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I Did It


R. S. Martin
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Today I went public with my atheism. At the World Religions Conference at the local university I went onstage with the Humanist/atheist/freethinker choir to sing "I want to build the world a home." This followed Dan Barker's speech on no-god.

 

At break I got to talking with a Mennonite minister (black car as opposed to horse and buggy) who was interested to know how I got from horse and buggy Mennonite to singing with the humanist group. He was well-read, open-minded, and very level-headed. For the first time in my life I had the opportunity to discuss in depth my deep issues and questions from a Mennonite perspective.

 

We looked at scripture proofs used by Mennonites and talked about the various Mennonite denominations. For a change I did not have to educate my audience. We must have talked at least two hours. The entire discussion may have lasted three hours. For the last part, two other atheists joined us. They filled in my absolute weakness in science.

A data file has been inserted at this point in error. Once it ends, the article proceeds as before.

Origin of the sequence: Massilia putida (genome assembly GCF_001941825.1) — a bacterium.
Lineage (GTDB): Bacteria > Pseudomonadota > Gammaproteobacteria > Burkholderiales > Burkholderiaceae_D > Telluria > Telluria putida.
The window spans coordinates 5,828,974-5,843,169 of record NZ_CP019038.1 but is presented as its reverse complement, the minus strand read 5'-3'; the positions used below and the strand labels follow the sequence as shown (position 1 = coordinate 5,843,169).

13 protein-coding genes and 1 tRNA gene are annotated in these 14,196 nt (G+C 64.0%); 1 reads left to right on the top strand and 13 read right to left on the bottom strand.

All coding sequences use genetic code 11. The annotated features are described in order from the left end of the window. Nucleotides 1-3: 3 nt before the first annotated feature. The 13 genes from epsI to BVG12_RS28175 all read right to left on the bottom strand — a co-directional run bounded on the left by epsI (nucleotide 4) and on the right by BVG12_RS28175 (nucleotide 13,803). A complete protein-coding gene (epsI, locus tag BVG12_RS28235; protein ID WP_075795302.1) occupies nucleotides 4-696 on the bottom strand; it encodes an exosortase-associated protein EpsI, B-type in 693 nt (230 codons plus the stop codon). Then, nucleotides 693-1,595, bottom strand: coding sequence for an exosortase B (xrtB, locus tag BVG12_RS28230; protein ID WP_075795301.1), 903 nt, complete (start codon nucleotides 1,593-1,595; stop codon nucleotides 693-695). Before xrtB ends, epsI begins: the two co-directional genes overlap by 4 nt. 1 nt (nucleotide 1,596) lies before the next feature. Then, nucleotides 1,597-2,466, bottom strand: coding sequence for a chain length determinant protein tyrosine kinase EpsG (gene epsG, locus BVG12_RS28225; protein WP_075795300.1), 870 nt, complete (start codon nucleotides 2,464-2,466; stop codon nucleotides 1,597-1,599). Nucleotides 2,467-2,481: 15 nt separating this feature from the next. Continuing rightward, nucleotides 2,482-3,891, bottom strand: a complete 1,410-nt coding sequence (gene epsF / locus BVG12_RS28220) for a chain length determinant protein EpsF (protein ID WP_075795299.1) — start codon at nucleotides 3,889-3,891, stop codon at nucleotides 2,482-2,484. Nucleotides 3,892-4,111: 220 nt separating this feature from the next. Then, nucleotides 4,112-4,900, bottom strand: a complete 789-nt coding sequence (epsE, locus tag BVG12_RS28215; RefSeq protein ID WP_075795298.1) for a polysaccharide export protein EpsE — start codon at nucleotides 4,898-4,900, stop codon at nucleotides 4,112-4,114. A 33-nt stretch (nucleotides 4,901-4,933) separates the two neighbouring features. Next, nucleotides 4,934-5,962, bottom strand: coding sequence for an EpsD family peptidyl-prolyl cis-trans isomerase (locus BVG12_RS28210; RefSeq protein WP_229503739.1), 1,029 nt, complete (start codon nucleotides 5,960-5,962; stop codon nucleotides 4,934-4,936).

And that is where the Mennonite dug in his heals. He is a young earth creationist and there was no reasoning with him on this. Like most fundamentalists he thinks scientists have preconceived notions and that they set out to prove their notions and that truth has nothing to do with it. The other two explained to him the benefits of science of which he takes advantage on a daily basis; it did no good. I went so far as to try and play mediator because I thought perhaps I understand the both the Mennonite and mainstream perspectives. But the atheists said they know the YEC Christian position, and the Mennonite did not seem to need anyone's help.

 

I made no secret of the fact that I was firmly on the side of the atheists where it concerns science. In the end, by the time we parted, I felt like the Mennonite no longer considered me a friend. He shook hands with the other two but not with me. He barely acknowledged our parting.